EGU General Assembly 2023
© Author(s) 2023. This work is distributed under
the Creative Commons Attribution 4.0 License.

Forecast of Particle Spreading Using Machine Learning in a Complex Multiple-Inlet Coastal System

Jeancarlo M. Fajardo-Urbina1, Yang Liu2, Ulf Gräwe3, Sonja Georgievska2, Meiert W. Grootes2, Herman J.H. Clercx1, Theo Gerkema4, and Matias Duran-Matute1
Jeancarlo M. Fajardo-Urbina et al.
  • 1Eindhoven University of Technology, Eindhoven, Netherlands.
  • 2Netherlands eScience Center, Amsterdam, Netherlands.
  • 3Leibniz Institute for Baltic Sea Research, Warnemünde, Rostock, Germany.
  • 4NIOZ Royal Netherlands Institute for Sea Research, Yerseke, Netherlands.

The implementation of continuous operational forecast systems using numerical models for coastal environments are scarce, computationally expensive, and difficult to maintain. As an alternative, computationally cheaper tools such as machine learning models can be employed. This is especially relevant when the time to produce a forecast is paramount like in oil spills, marine litter spread due to container-ship accidents, and search and rescue operations. Working in this direction, we tested the skill of an advanced deep learning model, namely a convolutional long short-term memory network (ConvLSTM), to predict the Lagrangian advection (the displacement vector of the center of mass) and the dispersion (the spread described by a covariance matrix) of patches of passive tracers. This model was trained with data from a realistic numerical simulation of the Dutch Wadden Sea: a multiple-inlet system of great ecological importance. Using the relevant drivers (wind, tidal amplitude, and atmospheric pressure), the model was set to learn the advection and dispersion after one tidal period of clouds of particles released on a 200 x 200 m grid, covering the entire DWS. Our results show that the model learned the system-wide temporal variability of both advection and dispersion, while the local spatial features were better reproduced for advection than for dispersion. We use the predicted advection and dispersion as inputs to a set of stochastic differential equations for the reconstruction of particle trajectories, as it is commonly done in particle tracking applications that employ diffusion instead of dispersion. We were able to predict the temporal evolution over several tidal periods of particle patches released from specific locations under contrasting cases like calm and stormy conditions. Our method was employed to predict only the horizontal spreading, but it can be extended to predict the 3D evolution of the particle clouds. Finally, our approach requires simulation data and relevant drivers (e.g. atmospheric forcing and tidal amplitudes) for training and the same drivers from any typical forecast systems for forecasting the evolution of particle patches, which makes it a promising operational tool.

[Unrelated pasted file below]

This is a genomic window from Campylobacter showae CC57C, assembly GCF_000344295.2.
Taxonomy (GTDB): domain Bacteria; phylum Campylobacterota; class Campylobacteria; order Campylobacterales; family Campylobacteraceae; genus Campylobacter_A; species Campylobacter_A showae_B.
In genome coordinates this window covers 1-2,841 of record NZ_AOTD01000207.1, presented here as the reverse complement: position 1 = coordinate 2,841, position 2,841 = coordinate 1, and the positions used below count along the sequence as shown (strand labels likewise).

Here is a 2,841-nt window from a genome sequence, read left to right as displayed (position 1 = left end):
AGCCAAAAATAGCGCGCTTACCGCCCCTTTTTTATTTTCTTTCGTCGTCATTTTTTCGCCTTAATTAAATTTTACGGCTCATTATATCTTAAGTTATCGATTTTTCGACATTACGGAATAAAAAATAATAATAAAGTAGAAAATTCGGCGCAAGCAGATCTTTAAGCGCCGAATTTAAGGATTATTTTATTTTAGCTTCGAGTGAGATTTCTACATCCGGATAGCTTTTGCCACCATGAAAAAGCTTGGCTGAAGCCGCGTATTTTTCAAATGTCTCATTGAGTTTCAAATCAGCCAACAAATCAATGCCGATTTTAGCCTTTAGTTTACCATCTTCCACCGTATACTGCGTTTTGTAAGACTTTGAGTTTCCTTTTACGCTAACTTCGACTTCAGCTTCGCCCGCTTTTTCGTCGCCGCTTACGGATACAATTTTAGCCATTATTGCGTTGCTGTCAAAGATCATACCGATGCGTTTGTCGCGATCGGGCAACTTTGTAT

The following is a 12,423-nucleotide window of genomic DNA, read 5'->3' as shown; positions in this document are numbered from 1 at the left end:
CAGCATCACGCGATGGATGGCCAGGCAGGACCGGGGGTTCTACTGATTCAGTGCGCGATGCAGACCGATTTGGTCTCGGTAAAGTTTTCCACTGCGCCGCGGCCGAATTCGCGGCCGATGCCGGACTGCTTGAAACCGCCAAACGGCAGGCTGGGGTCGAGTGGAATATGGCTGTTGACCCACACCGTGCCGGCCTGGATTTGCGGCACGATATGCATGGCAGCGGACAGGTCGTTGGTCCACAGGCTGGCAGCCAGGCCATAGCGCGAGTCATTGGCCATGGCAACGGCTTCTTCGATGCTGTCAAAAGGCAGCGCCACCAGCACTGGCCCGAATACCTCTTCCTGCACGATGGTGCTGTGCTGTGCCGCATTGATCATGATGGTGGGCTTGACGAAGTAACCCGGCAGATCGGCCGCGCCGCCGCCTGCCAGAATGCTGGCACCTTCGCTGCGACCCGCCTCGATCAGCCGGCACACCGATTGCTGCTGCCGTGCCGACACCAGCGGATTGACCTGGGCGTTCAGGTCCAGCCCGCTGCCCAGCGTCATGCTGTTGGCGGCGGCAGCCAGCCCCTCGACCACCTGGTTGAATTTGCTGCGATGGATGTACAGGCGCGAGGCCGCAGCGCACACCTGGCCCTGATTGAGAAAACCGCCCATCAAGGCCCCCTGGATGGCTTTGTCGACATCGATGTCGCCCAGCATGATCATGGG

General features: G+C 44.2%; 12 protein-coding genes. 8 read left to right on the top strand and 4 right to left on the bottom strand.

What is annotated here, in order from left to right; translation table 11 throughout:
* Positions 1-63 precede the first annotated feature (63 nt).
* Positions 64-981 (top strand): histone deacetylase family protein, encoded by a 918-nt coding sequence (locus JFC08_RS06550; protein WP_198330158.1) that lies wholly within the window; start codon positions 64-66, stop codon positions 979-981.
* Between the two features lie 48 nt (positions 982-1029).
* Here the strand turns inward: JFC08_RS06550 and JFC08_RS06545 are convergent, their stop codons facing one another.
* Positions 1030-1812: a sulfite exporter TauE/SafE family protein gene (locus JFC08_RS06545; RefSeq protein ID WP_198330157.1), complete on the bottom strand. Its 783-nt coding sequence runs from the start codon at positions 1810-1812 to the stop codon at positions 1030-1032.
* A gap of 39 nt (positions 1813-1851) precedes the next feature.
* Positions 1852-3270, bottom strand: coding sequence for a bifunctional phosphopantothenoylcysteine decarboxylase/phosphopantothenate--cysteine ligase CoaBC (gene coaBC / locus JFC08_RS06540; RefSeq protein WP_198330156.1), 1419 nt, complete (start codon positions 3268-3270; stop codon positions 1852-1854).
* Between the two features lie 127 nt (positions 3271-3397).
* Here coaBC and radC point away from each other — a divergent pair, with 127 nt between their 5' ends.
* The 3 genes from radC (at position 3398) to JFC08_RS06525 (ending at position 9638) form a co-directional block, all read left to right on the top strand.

How to cite: Fajardo-Urbina, J. M., Liu, Y., Gräwe, U., Georgievska, S., Grootes, M. W., Clercx, H. J. H., Gerkema, T., and Duran-Matute, M.: Forecast of Particle Spreading Using Machine Learning in a Complex Multiple-Inlet Coastal System, EGU General Assembly 2023, Vienna, Austria, 24–28 Apr 2023, EGU23-6537,, 2023.